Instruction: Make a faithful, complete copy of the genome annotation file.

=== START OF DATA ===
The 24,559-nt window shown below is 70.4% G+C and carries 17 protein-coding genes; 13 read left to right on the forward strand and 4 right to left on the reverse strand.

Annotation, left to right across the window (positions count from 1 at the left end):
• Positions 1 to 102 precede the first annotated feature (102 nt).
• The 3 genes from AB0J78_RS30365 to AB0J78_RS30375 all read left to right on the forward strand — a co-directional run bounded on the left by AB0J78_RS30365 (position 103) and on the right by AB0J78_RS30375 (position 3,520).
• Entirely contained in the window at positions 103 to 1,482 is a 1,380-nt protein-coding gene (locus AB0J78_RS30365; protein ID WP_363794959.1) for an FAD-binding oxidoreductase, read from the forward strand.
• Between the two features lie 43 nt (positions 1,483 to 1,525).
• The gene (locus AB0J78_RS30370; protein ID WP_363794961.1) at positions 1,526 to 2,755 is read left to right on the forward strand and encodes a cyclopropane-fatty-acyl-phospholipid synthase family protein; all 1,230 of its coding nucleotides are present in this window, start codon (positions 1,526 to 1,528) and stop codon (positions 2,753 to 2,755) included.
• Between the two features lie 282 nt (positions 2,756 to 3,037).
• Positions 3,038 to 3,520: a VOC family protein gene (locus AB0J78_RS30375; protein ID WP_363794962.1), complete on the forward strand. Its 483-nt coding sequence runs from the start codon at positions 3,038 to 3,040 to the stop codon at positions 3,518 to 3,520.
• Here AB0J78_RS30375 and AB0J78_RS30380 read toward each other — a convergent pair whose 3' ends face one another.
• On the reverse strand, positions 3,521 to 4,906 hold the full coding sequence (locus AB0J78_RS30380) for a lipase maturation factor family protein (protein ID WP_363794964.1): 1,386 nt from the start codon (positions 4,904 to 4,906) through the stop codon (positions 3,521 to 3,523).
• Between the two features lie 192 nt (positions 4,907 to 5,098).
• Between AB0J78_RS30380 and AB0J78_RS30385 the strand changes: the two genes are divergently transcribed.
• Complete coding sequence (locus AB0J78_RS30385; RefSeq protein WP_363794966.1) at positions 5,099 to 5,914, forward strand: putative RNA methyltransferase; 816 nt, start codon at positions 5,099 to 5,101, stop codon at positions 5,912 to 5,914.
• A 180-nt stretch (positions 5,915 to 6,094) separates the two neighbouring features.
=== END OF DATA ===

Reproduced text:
The 24,559-nt window shown below is 70.4% G+C and carries 17 protein-coding genes; 13 read left to right on the forward strand and 4 right to left on the reverse strand.

Annotation, left to right across the window (positions count from 1 at the left end):
• Positions 1 to 102 precede the first annotated feature (102 nt).
• The 3 genes from AB0J78_RS30365 to AB0J78_RS30375 all read left to right on the forward strand — a co-directional run bounded on the left by AB0J78_RS30365 (position 103) and on the right by AB0J78_RS30375 (position 3,520).
• Entirely contained in the window at positions 103 to 1,482 is a 1,380-nt protein-coding gene (locus AB0J78_RS30365; protein ID WP_363794959.1) for an FAD-binding oxidoreductase, read from the forward strand.
• Between the two features lie 43 nt (positions 1,483 to 1,525).
• The gene (locus AB0J78_RS30370; protein ID WP_363794961.1) at positions 1,526 to 2,755 is read left to right on the forward strand and encodes a cyclopropane-fatty-acyl-phospholipid synthase family protein; all 1,230 of its coding nucleotides are present in this window, start codon (positions 1,526 to 1,528) and stop codon (positions 2,753 to 2,755) included.
• Between the two features lie 282 nt (positions 2,756 to 3,037).
• Positions 3,038 to 3,520: a VOC family protein gene (locus AB0J78_RS30375; protein ID WP_363794962.1), complete on the forward strand. Its 483-nt coding sequence runs from the start codon at positions 3,038 to 3,040 to the stop codon at positions 3,518 to 3,520.
• Here AB0J78_RS30375 and AB0J78_RS30380 read toward each other — a convergent pair whose 3' ends face one another.
• On the reverse strand, positions 3,521 to 4,906 hold the full coding sequence (locus AB0J78_RS30380) for a lipase maturation factor family protein (protein ID WP_363794964.1): 1,386 nt from the start codon (positions 4,904 to 4,906) through the stop codon (positions 3,521 to 3,523).
• Between the two features lie 192 nt (positions 4,907 to 5,098).
• Between AB0J78_RS30380 and AB0J78_RS30385 the strand changes: the two genes are divergently transcribed.
• Complete coding sequence (locus AB0J78_RS30385; RefSeq protein WP_363794966.1) at positions 5,099 to 5,914, forward strand: putative RNA methyltransferase; 816 nt, start codon at positions 5,099 to 5,101, stop codon at positions 5,912 to 5,914.
• A 180-nt stretch (positions 5,915 to 6,094) separates the two neighbouring features.